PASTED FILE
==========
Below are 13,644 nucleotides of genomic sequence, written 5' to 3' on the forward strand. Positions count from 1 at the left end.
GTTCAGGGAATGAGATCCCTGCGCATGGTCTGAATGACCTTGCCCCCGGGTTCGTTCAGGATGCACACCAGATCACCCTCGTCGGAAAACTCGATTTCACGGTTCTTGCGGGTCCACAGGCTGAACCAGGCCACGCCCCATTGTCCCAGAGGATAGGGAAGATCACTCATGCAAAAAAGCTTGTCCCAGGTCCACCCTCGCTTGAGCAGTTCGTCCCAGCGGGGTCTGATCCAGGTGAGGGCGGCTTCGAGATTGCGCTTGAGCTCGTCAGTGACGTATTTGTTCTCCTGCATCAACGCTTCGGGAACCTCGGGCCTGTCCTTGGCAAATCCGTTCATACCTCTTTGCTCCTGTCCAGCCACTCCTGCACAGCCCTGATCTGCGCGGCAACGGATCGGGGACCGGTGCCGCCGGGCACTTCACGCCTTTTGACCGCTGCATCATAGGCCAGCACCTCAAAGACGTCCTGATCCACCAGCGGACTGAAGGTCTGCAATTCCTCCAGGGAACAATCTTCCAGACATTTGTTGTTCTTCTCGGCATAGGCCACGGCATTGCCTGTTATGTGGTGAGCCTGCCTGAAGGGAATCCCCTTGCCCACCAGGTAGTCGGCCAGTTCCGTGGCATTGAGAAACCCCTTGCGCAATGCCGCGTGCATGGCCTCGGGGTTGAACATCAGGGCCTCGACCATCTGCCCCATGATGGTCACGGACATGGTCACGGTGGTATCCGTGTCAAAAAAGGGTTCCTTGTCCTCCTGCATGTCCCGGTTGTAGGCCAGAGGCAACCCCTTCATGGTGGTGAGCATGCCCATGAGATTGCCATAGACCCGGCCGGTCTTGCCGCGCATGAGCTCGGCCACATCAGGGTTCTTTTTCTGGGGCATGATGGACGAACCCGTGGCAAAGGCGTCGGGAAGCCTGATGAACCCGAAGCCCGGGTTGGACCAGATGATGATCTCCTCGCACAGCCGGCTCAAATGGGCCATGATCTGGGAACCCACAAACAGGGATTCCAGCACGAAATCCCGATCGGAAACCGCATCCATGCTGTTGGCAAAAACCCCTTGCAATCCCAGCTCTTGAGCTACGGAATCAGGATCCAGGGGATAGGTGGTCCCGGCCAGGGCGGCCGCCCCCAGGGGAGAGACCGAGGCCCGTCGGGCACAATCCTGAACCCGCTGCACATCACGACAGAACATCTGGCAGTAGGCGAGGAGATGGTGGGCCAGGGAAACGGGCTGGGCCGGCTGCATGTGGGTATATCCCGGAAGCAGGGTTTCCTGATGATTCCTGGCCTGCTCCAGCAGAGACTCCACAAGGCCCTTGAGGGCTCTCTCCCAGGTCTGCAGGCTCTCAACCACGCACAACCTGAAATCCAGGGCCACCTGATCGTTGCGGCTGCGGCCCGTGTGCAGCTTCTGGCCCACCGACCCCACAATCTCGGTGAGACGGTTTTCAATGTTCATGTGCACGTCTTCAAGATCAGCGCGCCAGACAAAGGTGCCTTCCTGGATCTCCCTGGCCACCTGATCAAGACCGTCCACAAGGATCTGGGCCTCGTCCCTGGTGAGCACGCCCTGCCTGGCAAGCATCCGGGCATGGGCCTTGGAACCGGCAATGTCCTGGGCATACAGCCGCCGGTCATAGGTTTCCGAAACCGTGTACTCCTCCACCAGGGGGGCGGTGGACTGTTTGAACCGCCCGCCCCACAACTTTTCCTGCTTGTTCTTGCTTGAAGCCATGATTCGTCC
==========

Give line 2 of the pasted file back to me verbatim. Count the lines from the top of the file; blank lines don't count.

GTTCAGGGAATGAGATCCCTGCGCATGGTCTGAATGACCTTGCCCCCGGGTTCGTTCAGGATGCACACCAGATCACCCTCGTCGGAAAACTCGATTTCACGGTTCTTGCGGGTCCACAGGCTGAACCAGGCCACGCCCCATTGTCCCAGAGGATAGGGAAGATCACTCATGCAAAAAAGCTTGTCCCAGGTCCACCCTCGCTTGAGCAGTTCGTCCCAGCGGGGTCTGATCCAGGTGAGGGCGGCTTCGAGATTGCGCTTGAGCTCGTCAGTGACGTATTTGTTCTCCTGCATCAACGCTTCGGGAACCTCGGGCCTGTCCTTGGCAAATCCGTTCATACCTCTTTGCTCCTGTCCAGCCACTCCTGCACAGCCCTGATCTGCGCGGCAACGGATCGGGGACCGGTGCCGCCGGGCACTTCACGCCTTTTGACCGCTGCATCATAGGCCAGCACCTCAAAGACGTCCTGATCCACCAGCGGACTGAAGGTCTGCAATTCCTCCAGGGAACAATCTTCCAGACATTTGTTGTTCTTCTCGGCATAGGCCACGGCATTGCCTGTTATGTGGTGAGCCTGCCTGAAGGGAATCCCCTTGCCCACCAGGTAGTCGGCCAGTTCCGTGGCATTGAGAAACCCCTTGCGCAATGCCGCGTGCATGGCCTCGGGGTTGAACATCAGGGCCTCGACCATCTGCCCCATGATGGTCACGGACATGGTCACGGTGGTATCCGTGTCAAAAAAGGGTTCCTTGTCCTCCTGCATGTCCCGGTTGTAGGCCAGAGGCAACCCCTTCATGGTGGTGAGCATGCCCATGAGATTGCCATAGACCCGGCCGGTCTTGCCGCGCATGAGCTCGGCCACATCAGGGTTCTTTTTCTGGGGCATGATGGACGAACCCGTGGCAAAGGCGTCGGGAAGCCTGATGAACCCGAAGCCCGGGTTGGACCAGATGATGATCTCCTCGCACAGCCGGCTCAAATGGGCCATGATCTGGGAACCCACAAACAGGGATTCCAGCACGAAATCCCGATCGGAAACCGCATCCATGCTGTTGGCAAAAACCCCTTGCAATCCCAGCTCTTGAGCTACGGAATCAGGATCCAGGGGATAGGTGGTCCCGGCCAGGGCGGCCGCCCCCAGGGGAGAGACCGAGGCCCGTCGGGCACAATCCTGAACCCGCTGCACATCACGACAGAACATCTGGCAGTAGGCGAGGAGATGGTGGGCCAGGGAAACGGGCTGGGCCGGCTGCATGTGGGTATATCCCGGAAGCAGGGTTTCCTGATGATTCCTGGCCTGCTCCAGCAGAGACTCCACAAGGCCCTTGAGGGCTCTCTCCCAGGTCTGCAGGCTCTCAACCACGCACAACCTGAAATCCAGGGCCACCTGATCGTTGCGGCTGCGGCCCGTGTGCAGCTTCTGGCCCACCGACCCCACAATCTCGGTGAGACGGTTTTCAATGTTCATGTGCACGTCTTCAAGATCAGCGCGCCAGACAAAGGTGCCTTCCTGGATCTCCCTGGCCACCTGATCAAGACCGTCCACAAGGATCTGGGCCTCGTCCCTGGTGAGCACGCCCTGCCTGGCAAGCATCCGGGCATGGGCCTTGGAACCGGCAATGTCCTGGGCATACAGCCGCCGGTCATAGGTTTCCGAAACCGTGTACTCCTCCACCAGGGGGGCGGTGGACTGTTTGAACCGCCCGCCCCACAACTTTTCCTGCTTGTTCTTGCTTGAAGCCATGATTCGTCC